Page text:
Sotheby's (BID) - Get Sotheby's Report and Christie's, the two venerable auction houses known for holding highbrow bidding contests for everything from celebrity memorabilia to fine art, have agreed to pay $512 million to settle charges that they colluded to cheat customers through a price-fixing scheme, The New York Times reported on its Web site Friday night.

The settlement, which the


said was one of the biggest in antitrust history, comes as the

Justice Department

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is working to complete it's three-year criminal investigation into the auction houses' practices.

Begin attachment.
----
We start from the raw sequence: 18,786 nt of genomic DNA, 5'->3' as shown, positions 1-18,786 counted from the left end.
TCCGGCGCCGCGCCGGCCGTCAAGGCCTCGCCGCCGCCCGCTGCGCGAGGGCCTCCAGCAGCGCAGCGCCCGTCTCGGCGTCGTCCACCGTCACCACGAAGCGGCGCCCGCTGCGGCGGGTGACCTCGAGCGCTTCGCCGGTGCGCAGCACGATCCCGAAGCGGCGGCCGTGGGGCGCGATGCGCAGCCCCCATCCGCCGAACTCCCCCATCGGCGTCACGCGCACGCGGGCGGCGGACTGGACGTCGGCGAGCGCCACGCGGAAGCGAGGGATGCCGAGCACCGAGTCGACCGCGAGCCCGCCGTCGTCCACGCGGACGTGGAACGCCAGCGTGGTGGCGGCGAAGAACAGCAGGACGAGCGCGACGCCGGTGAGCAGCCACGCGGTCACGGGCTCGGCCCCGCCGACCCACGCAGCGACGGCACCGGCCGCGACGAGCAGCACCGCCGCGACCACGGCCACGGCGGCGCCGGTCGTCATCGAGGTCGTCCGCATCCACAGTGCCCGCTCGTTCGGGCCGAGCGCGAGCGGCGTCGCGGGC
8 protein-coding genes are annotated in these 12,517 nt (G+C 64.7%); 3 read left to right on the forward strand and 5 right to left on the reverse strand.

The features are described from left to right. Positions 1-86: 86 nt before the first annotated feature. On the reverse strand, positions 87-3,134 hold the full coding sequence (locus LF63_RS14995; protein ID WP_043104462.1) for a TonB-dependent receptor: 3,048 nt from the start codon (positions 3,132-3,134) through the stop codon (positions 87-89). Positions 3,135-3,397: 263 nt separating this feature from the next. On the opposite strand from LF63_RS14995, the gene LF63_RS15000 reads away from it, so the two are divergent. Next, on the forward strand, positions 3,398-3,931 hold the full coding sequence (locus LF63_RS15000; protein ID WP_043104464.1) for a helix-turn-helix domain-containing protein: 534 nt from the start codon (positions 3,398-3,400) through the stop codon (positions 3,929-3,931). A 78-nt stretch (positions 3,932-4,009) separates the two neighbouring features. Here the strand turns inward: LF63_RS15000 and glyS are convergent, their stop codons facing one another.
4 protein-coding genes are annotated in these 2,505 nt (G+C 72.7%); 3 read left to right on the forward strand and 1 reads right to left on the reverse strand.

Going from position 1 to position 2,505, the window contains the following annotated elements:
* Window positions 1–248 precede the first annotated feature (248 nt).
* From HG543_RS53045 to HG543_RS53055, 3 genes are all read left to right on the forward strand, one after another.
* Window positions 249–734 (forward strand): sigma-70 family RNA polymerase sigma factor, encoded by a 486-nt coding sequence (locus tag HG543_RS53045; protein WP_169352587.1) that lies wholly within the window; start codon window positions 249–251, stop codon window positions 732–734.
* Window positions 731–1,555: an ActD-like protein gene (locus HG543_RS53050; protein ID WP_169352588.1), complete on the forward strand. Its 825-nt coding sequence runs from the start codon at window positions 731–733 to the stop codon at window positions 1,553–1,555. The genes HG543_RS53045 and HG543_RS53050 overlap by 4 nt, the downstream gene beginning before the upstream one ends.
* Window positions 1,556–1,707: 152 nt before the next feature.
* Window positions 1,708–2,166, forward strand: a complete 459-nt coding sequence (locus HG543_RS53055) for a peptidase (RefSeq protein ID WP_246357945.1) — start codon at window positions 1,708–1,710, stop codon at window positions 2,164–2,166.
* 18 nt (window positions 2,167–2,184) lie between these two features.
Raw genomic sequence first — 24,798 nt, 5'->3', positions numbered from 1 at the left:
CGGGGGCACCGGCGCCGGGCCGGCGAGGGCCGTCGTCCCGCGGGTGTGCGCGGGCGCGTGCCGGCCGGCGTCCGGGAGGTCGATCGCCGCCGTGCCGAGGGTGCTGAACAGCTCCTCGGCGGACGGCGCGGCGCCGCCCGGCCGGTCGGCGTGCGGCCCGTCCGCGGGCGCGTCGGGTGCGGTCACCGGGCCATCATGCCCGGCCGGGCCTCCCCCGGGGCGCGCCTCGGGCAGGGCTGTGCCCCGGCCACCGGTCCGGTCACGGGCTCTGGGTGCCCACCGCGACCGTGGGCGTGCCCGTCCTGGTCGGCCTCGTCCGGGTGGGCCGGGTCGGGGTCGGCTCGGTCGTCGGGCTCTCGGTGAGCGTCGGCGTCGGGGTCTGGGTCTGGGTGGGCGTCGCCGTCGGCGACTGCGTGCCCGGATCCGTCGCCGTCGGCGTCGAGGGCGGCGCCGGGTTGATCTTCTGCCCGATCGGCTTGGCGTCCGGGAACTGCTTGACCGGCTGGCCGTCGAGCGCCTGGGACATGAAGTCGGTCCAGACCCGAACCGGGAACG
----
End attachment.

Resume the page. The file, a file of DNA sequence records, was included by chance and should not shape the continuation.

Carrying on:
Sotheby's former chairman, A. Alfred Taubman, and Diana D. Brooks, its former CEO, may have to contribute to the settlement payment, the newspaper's Web site reported. Both quit Sotheby's in February and are currently under investigation from the government, the report said.

The two auction houses will also have to pay for contacting the 120,000 buyers and sellers that they allegedly cheated by colluding to stifle competition among the houses. That, along with other administrative costs, could add up to almost $1 million alone, the